Things that can influences changes in your skin type include, seasonal, hormonal and environmental factors, as well as the oil content, water content and sensitivity of your skin. So if you start to suspect that your skin type is changing, there is no need to worry because this is perfectly normal.
Do try to keep on top of what your skin type is - it will help you be able to treat and maintain your skin more effectively. For more information on this, check out our blog post what is my skin type?
5. Skin myth: Products can permanently shrink your skin pores
This is incorrect. Whilst different people can have different size pores (and men tend to have bigger pores than women), there is currently no product that can permanently change their physical structure. Any products and nearly all techniques that promise to reduce or minimize the size of your pores are a little misleading. Let us elaborate.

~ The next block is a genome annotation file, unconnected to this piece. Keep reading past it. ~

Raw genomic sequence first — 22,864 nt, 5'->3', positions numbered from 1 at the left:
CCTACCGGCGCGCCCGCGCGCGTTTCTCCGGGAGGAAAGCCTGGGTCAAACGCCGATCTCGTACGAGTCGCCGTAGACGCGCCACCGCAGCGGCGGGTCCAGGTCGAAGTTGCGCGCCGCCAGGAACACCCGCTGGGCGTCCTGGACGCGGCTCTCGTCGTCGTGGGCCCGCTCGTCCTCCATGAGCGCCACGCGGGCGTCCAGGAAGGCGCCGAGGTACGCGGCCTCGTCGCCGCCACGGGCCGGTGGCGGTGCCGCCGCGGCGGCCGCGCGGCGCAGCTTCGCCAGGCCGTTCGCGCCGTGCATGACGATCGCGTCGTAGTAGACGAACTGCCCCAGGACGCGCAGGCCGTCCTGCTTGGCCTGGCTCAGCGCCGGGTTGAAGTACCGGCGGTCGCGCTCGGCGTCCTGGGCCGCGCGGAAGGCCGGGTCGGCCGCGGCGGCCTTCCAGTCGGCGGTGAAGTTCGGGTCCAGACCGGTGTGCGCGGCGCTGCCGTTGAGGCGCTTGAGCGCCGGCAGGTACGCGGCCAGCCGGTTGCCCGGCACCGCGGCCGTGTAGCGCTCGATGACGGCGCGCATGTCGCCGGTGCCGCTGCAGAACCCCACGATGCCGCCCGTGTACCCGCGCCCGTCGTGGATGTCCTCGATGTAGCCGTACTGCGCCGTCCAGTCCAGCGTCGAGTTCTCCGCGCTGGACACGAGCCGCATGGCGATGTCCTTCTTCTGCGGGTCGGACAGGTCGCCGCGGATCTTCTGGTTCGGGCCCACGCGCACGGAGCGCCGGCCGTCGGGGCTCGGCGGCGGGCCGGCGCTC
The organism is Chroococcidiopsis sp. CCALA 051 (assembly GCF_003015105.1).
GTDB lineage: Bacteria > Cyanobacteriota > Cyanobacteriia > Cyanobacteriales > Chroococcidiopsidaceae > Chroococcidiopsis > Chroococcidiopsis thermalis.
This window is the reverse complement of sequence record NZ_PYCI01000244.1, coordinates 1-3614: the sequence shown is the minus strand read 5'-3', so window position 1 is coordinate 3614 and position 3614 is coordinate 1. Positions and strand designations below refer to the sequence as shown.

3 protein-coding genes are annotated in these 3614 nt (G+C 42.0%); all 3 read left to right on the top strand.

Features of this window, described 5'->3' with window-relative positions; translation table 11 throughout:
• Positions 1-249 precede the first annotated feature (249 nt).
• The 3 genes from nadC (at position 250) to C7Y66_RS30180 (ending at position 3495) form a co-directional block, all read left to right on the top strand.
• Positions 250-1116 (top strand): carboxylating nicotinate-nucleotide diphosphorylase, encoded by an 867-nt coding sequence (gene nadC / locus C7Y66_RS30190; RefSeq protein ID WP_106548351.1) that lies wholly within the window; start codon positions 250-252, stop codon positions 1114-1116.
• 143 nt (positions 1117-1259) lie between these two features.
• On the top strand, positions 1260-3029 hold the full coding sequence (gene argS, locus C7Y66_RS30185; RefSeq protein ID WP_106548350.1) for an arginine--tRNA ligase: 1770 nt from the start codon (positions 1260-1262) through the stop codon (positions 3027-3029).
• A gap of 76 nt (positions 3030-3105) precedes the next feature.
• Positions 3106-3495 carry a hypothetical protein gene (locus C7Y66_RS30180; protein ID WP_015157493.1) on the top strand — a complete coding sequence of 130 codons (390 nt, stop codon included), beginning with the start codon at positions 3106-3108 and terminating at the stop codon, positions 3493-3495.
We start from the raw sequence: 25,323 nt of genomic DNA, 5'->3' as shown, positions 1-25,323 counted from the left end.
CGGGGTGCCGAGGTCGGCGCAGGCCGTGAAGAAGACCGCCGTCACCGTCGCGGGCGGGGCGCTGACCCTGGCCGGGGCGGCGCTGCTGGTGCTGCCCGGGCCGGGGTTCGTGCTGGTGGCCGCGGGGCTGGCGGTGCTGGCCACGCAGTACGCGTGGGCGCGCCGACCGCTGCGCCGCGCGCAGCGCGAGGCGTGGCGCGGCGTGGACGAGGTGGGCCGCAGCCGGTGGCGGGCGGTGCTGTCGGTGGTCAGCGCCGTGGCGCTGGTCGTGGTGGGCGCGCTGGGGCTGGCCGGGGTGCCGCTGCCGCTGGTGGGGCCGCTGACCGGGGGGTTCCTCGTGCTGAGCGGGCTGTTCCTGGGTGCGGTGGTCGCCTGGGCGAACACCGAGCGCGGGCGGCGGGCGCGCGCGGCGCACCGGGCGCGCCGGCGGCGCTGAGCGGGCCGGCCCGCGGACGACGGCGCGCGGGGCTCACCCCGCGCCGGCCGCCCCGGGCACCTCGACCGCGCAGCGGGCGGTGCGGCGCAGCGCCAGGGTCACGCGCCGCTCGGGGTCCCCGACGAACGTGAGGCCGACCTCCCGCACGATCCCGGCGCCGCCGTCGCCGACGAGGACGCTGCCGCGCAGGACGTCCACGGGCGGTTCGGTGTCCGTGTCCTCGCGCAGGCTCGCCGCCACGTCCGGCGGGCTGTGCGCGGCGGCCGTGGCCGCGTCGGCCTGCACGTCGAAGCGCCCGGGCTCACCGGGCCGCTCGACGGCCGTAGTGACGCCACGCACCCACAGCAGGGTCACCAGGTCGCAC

There are two different types of skin pores: oil pores (the opening of hair follicles) and sweat pores. Sweat pores are very small and not really visible to the naked eye, so when people and products are referring to reducing the size of pores this is usually directed at you oil pores.
Good products can help remove oil and dirt that is trapped in an oil pore, and in doing so make them less visible, but this is done by loosening the blockage and not actually reducing the size or closing the pore. Whilst the visible result may be satisfactory, the way this was done may not be what you were led to believe.
6. Skin myth: Don't moisturize oily skin
This is another common and counter-productive myth about skin care. Suffering from oily skin can be frustrating and it is tempting to want to dry out your skin to counter the excessive oil. If you have ever considered this as a tactic then don't, you will likely do more harm than good.